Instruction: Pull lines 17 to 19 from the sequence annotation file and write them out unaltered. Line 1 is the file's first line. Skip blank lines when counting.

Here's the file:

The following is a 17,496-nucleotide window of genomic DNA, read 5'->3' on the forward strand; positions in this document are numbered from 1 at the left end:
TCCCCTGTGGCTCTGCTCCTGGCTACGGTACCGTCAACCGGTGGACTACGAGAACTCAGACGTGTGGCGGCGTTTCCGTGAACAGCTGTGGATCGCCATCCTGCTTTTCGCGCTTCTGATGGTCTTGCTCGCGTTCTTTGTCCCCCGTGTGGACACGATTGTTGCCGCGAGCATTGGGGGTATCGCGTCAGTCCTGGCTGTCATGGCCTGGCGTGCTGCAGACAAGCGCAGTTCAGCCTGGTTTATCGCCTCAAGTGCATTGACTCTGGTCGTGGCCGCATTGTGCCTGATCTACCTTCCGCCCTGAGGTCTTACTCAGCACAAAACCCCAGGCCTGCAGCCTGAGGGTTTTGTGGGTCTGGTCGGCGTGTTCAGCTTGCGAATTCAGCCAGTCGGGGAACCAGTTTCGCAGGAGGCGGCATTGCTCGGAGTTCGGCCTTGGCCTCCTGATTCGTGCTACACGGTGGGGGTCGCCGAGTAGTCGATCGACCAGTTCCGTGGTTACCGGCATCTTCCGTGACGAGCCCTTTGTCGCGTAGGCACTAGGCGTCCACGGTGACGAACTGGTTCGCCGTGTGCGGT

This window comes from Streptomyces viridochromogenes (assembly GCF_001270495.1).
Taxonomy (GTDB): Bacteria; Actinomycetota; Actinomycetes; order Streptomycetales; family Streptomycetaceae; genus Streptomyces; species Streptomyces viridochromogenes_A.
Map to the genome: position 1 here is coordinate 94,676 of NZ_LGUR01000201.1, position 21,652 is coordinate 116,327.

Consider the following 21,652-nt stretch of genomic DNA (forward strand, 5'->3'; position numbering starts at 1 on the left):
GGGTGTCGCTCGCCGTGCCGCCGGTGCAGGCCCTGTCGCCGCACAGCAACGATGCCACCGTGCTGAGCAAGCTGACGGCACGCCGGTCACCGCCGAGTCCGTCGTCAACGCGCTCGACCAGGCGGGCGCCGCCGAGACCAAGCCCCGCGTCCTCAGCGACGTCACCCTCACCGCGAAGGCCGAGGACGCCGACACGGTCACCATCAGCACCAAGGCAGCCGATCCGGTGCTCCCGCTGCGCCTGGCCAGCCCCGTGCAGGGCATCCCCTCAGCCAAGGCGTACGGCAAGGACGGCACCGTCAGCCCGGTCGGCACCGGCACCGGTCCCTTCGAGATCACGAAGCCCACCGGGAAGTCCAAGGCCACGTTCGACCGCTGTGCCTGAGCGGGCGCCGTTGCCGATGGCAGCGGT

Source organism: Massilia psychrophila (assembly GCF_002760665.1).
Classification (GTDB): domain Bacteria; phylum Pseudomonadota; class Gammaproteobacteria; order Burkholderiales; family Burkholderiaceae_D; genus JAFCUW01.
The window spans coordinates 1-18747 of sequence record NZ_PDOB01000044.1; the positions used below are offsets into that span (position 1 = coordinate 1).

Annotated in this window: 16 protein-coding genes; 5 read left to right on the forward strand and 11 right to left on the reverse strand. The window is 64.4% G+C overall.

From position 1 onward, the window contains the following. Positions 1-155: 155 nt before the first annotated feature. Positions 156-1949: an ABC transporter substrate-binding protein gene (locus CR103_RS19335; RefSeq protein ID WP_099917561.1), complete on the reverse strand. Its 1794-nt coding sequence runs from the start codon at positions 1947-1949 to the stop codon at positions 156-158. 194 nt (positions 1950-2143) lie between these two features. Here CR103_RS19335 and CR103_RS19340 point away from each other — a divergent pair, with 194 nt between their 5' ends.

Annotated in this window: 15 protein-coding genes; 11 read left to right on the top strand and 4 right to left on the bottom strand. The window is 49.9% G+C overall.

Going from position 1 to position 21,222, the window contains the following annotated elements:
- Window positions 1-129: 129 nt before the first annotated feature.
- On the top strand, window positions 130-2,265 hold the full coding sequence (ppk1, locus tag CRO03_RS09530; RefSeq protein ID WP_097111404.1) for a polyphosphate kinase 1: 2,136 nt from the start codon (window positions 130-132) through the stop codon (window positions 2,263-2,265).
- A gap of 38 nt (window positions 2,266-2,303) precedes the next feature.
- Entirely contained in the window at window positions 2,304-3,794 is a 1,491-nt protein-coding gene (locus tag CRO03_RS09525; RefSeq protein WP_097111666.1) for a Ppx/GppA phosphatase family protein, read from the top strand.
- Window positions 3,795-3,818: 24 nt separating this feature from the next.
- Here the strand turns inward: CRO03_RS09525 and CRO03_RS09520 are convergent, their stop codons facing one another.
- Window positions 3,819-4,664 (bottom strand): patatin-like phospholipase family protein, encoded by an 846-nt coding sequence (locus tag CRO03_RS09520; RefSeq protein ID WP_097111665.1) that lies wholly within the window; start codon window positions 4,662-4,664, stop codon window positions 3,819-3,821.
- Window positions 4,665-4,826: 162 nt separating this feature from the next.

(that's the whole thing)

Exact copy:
- A gap of 38 nt (window positions 2,266-2,303) precedes the next feature.
- Entirely contained in the window at window positions 2,304-3,794 is a 1,491-nt protein-coding gene (locus tag CRO03_RS09525; RefSeq protein WP_097111666.1) for a Ppx/GppA phosphatase family protein, read from the top strand.
- Window positions 3,795-3,818: 24 nt separating this feature from the next.